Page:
This ぬ is an old form of the negation, ない. See for example this post. The fact that the sentence uses ぬ leads me to suspect this might be some well known saying, but that's a pure guess.
想い通りにはいかぬ --> 想い通りにはいかない = "does not go/proceed according to expectations".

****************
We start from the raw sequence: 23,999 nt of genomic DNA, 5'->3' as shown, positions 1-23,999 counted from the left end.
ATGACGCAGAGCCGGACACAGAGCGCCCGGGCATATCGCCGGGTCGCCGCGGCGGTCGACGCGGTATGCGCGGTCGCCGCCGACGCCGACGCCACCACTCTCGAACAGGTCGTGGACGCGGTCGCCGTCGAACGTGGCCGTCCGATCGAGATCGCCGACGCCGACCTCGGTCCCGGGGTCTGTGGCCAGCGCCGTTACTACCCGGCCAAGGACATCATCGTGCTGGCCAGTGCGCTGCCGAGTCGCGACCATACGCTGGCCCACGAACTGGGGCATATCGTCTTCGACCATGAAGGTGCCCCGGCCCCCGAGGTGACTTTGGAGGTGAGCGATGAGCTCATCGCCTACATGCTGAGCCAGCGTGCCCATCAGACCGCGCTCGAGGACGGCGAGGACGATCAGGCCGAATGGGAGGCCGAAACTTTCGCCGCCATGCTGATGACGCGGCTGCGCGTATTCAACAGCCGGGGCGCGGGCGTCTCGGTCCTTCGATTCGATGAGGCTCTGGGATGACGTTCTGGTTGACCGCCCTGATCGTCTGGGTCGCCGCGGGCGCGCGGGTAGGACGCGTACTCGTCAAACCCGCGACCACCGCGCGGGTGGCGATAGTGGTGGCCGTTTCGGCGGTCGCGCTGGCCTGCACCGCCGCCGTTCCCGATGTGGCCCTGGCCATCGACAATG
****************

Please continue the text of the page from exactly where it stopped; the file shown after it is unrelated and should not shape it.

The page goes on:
You say you already understand the grammar of ばかり, which is good because I find it difficult to explain. But I guess the literal, highly clunky, translation would be "this world is in a state where things (こと) do nothing but (ばかり) not proceed (いかぬ) according (通り) to expectations". Which, when you get your head round the double negative, means what you want it to mean.